Code of Princess EX (Nintendo Switch) Review

By Albert Lichi 31.07.2018

Review for Code of Princess EX on Nintendo Switch

Remember Guardian Heroes? It was a beloved SEGA Saturn game that was remembered for its hybrid beat 'em up/RPG gameplay, where characters can fight along three separate 2D planes. A bit of a cult game these days, it stayed in gamers' consciousnesses thanks to its rocking soundtrack and large, stylish anime sprites. Other than a middling Game Boy Advance sequel that had little to do with the original, Guardian Heroes never really got to be a big name franchise. It wasn't be until some of the original developers made a spiritual successor on 3DS that this formula found its stride. Code of Princess is reborn from the limitations of the 3DS hardware, running at a fluid 60 frames per second on Nintendo Switch.

Code of Princess EX is Code of Princess as it was meant to be played. The original game was a bit too ambitious for an early 3DS action RPG. Full of slowdown and chop, the original just was too much for the old handheld to process. Enter Nicalis, the publisher that would re-release Code of Princess for Nintendo Switch as Code of Princess EX. Without any of the technical restrictions from the early 2010s, Studio Saizen's spiritual successor to Guardian Heroes can finally be played with a silky smooth frame-rate and a much more affordable means to play with friends locally.

What is Code of Princess EX about, exactly? Princess Solange is the wielder of the DeLuxcalibur and wearer of the dress stitched by the world's laziest tailor. Naturally (as magical large swords go), every Distronian soldier wants a piece of the action and Princess Solange becomes a fugitive in her own nation since her own father got assassinated. Then hilarity ensues because Code of Princess EX does not take itself seriously at all. All the characters are self aware that they are living out a cliché RPG plot, constantly making all kinds of self-referential gags that have made the genre what it is today. Expect lots of charming and goofy shenanigans over any serious attempt at drama. While it is not exactly genius comedic writing, it does manage to get a chuckle out of any tired and cynical gamer who probably lost their soul playing hundreds of RPGs their whole life. These attempts at comedy are utterly crucial since they save what can be an extremely tiring and monotonous beat 'em up.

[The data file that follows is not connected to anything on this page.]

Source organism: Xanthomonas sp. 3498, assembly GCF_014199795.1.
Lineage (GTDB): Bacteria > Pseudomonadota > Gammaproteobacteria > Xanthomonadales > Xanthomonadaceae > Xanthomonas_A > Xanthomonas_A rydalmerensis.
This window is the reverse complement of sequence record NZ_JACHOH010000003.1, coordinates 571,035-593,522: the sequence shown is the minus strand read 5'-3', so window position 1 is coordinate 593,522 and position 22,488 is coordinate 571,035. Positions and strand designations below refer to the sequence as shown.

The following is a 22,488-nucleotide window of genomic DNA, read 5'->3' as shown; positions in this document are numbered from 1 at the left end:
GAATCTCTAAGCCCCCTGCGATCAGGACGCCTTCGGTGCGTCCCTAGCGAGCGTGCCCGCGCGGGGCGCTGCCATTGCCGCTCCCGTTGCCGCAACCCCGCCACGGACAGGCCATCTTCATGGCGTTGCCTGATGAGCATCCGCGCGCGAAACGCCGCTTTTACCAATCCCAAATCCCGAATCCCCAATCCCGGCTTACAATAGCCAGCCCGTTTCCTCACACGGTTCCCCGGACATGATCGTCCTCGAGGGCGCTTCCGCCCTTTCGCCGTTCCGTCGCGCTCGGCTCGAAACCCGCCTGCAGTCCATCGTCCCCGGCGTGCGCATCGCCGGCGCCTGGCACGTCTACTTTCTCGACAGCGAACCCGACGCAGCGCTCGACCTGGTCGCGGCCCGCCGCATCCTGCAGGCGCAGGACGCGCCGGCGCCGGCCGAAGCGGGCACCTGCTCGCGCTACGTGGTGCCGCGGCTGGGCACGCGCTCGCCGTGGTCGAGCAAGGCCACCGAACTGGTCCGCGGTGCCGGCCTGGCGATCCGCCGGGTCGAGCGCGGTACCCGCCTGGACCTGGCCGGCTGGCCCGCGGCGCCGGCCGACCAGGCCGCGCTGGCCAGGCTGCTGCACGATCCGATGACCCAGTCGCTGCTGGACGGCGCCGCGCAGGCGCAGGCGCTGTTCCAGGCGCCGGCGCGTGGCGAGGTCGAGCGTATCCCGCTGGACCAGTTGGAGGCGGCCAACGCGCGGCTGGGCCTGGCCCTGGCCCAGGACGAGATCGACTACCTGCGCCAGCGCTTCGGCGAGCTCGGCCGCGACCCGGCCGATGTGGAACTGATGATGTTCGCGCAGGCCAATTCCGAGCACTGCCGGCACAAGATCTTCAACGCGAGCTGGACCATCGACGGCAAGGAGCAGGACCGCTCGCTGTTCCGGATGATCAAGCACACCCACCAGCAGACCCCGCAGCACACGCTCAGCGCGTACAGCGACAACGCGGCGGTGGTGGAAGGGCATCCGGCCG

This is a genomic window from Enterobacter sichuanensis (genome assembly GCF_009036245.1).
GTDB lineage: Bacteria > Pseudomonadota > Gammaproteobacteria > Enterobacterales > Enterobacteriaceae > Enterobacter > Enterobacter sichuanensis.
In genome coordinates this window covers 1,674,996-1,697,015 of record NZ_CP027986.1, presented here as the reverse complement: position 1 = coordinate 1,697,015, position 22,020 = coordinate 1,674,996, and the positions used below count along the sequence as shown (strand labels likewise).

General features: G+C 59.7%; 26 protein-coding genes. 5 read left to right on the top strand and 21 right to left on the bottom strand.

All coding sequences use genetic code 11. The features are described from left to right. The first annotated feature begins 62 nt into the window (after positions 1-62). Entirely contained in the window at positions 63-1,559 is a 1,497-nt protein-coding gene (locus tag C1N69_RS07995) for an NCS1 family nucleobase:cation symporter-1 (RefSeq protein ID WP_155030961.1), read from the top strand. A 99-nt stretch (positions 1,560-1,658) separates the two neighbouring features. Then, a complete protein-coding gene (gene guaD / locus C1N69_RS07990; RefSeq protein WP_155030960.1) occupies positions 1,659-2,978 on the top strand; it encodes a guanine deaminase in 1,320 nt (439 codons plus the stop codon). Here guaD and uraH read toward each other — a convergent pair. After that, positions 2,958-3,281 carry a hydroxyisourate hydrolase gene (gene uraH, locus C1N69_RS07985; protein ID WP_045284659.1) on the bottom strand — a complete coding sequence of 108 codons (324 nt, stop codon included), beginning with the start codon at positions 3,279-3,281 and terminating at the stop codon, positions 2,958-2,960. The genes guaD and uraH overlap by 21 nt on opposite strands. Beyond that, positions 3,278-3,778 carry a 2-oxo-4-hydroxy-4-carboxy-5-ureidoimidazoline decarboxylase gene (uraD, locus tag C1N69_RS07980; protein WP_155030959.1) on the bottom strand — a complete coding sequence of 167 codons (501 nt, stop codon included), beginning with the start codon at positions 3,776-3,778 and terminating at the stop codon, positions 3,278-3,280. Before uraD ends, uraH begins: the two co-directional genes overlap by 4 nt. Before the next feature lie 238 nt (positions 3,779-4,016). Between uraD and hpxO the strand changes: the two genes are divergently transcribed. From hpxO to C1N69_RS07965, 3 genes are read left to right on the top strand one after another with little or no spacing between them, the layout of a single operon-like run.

Screenshot for Code of Princess EX on Nintendo Switch

Code of Princess EX lives and dies by a very strict formula that becomes apparent very early on: begin at a mission select menu, select a character, equipment screen, and then do a lot of fighting. Rinse and repeat ad nauseam from now till doomsday. There never are any surprises, and the one thing that would keep anyone driven to keep going would be to unlock more characters. The combat itself won't win any awards, but it is not offensive - just extremely standard as far as beat 'em ups go. Something like Code of Princess EX is roughly on par with something like one of the Final Fight games or, more obviously, Guardian Heroes. The thing to remember about those titles is that they were from the mid-1990s and Code of Princess is from the 2010s. Characters have a stiffness to their controls and there is not much in terms of flexibility between the main cast of heroes. It is not like Vanillaware's Dragon's Crown, where the combat had snappy grace to it, and there was a higher skill ceiling hidden with the core mechanics. Studio Saizen should be better than this after years of experience.

Code of Princess EX's graphics are unusual. The art direction saves what could be an ugly game. Being that this was originally a 3DS title, expect low polygonal characters and some really cheap-looking assets strewn about. Textures can be pretty muddy and sometimes it can be impossible to see what is going on in some stages because of how many objects clutter the foreground. The cel-shading effect is particularly interesting since it isn't going for clean and sharp lines, but rather emulating the looking of sprites from the SEGA Saturn generation. Even the way every character is animated tries to imitate the way sprites move, but it mostly ends up looking like sloppy 3D animation. It is not exactly very convincing and veers off into the uncanny valley, but it does help the game distinguish itself and makes for some visually interesting spectacles. On the big screen, this is not much to look at and is best played in portable mode where it more closely resembles the original way it was designed to be played. Thankfully, the frame-rate is solid and the overall product is as polished as Code of Princess ever could be.

Screenshot for Code of Princess EX on Nintendo Switch

Cubed3 Rating

Rated 5 out of 10


It's not clear why Code of Princess on 3DS was ever a cult hit; maybe because it was the only action RPG on the 3DS at the time? Organising a local multiplayer session ends up taking up more time than the time spent playing together since the core gameplay of Code of Princess EX is very shallow and very tedious. Battles just drag on for an eternity as heroes constantly wail on goons, making everyone who is playing feel only regret. What a waste of excellent character designs that they have to be used in such a milquetoast beat 'em up.


Studio Saizensen







C3 Score

Rated $score out of 10  5/10

Reader Score

Rated $score out of 10  0 (0 Votes)

European release date Out now   North America release date Out now   Japan release date Out now   Australian release date Out now   


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